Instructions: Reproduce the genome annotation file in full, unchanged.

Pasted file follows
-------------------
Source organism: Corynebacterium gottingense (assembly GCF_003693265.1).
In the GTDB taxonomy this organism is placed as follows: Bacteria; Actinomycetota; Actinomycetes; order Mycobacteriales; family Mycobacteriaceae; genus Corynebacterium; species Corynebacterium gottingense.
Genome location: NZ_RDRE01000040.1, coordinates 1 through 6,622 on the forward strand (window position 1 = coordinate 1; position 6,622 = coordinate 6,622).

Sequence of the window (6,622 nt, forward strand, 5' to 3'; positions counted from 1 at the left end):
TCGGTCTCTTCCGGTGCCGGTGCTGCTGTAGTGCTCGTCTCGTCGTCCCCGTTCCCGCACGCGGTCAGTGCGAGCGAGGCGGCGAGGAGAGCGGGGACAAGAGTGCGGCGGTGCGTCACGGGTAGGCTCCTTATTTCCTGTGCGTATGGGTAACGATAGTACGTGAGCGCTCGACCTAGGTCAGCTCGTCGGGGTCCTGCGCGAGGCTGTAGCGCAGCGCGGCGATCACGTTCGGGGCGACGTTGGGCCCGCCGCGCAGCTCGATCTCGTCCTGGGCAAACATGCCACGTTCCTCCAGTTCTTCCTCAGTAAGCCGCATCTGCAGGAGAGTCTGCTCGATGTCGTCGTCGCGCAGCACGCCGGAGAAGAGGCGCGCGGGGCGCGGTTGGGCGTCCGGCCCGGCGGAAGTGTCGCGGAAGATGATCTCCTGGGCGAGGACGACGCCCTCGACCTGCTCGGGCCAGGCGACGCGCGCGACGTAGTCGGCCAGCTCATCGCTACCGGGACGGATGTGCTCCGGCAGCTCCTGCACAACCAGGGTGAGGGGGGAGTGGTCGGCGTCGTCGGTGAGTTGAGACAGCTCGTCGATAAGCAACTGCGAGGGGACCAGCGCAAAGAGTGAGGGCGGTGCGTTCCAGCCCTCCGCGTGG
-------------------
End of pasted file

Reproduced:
Source organism: Corynebacterium gottingense (assembly GCF_003693265.1).
In the GTDB taxonomy this organism is placed as follows: Bacteria; Actinomycetota; Actinomycetes; order Mycobacteriales; family Mycobacteriaceae; genus Corynebacterium; species Corynebacterium gottingense.
Genome location: NZ_RDRE01000040.1, coordinates 1 through 6,622 on the forward strand (window position 1 = coordinate 1; position 6,622 = coordinate 6,622).

Sequence of the window (6,622 nt, forward strand, 5' to 3'; positions counted from 1 at the left end):
TCGGTCTCTTCCGGTGCCGGTGCTGCTGTAGTGCTCGTCTCGTCGTCCCCGTTCCCGCACGCGGTCAGTGCGAGCGAGGCGGCGAGGAGAGCGGGGACAAGAGTGCGGCGGTGCGTCACGGGTAGGCTCCTTATTTCCTGTGCGTATGGGTAACGATAGTACGTGAGCGCTCGACCTAGGTCAGCTCGTCGGGGTCCTGCGCGAGGCTGTAGCGCAGCGCGGCGATCACGTTCGGGGCGACGTTGGGCCCGCCGCGCAGCTCGATCTCGTCCTGGGCAAACATGCCACGTTCCTCCAGTTCTTCCTCAGTAAGCCGCATCTGCAGGAGAGTCTGCTCGATGTCGTCGTCGCGCAGCACGCCGGAGAAGAGGCGCGCGGGGCGCGGTTGGGCGTCCGGCCCGGCGGAAGTGTCGCGGAAGATGATCTCCTGGGCGAGGACGACGCCCTCGACCTGCTCGGGCCAGGCGACGCGCGCGACGTAGTCGGCCAGCTCATCGCTACCGGGACGGATGTGCTCCGGCAGCTCCTGCACAACCAGGGTGAGGGGGGAGTGGTCGGCGTCGTCGGTGAGTTGAGACAGCTCGTCGATAAGCAACTGCGAGGGGACCAGCGCAAAGAGTGAGGGCGGTGCGTTCCAGCCCTCCGCGTGG